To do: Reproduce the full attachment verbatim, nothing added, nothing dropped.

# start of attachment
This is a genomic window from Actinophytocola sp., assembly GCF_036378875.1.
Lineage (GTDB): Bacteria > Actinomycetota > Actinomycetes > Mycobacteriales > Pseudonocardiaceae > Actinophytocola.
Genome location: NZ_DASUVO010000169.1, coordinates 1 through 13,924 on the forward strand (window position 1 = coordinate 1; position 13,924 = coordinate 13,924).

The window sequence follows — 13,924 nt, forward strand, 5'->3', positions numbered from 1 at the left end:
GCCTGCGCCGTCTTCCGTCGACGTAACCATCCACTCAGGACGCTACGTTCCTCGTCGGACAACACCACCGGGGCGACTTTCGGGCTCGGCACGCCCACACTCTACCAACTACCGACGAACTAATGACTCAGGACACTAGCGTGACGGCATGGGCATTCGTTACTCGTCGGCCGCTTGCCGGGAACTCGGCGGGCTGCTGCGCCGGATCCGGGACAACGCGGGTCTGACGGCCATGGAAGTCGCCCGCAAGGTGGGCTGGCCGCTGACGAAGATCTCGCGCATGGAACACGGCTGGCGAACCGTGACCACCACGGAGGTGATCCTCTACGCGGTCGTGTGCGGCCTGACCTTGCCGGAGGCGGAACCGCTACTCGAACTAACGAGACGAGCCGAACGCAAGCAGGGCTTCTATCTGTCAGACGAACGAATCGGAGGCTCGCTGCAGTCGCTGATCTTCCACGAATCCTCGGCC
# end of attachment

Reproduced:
This is a genomic window from Actinophytocola sp., assembly GCF_036378875.1.
Lineage (GTDB): Bacteria > Actinomycetota > Actinomycetes > Mycobacteriales > Pseudonocardiaceae > Actinophytocola.
Genome location: NZ_DASUVO010000169.1, coordinates 1 through 13,924 on the forward strand (window position 1 = coordinate 1; position 13,924 = coordinate 13,924).

The window sequence follows — 13,924 nt, forward strand, 5'->3', positions numbered from 1 at the left end:
GCCTGCGCCGTCTTCCGTCGACGTAACCATCCACTCAGGACGCTACGTTCCTCGTCGGACAACACCACCGGGGCGACTTTCGGGCTCGGCACGCCCACACTCTACCAACTACCGACGAACTAATGACTCAGGACACTAGCGTGACGGCATGGGCATTCGTTACTCGTCGGCCGCTTGCCGGGAACTCGGCGGGCTGCTGCGCCGGATCCGGGACAACGCGGGTCTGACGGCCATGGAAGTCGCCCGCAAGGTGGGCTGGCCGCTGACGAAGATCTCGCGCATGGAACACGGCTGGCGAACCGTGACCACCACGGAGGTGATCCTCTACGCGGTCGTGTGCGGCCTGACCTTGCCGGAGGCGGAACCGCTACTCGAACTAACGAGACGAGCCGAACGCAAGCAGGGCTTCTATCTGTCAGACGAACGAATCGGAGGCTCGCTGCAGTCGCTGATCTTCCACGAATCCTCGGCC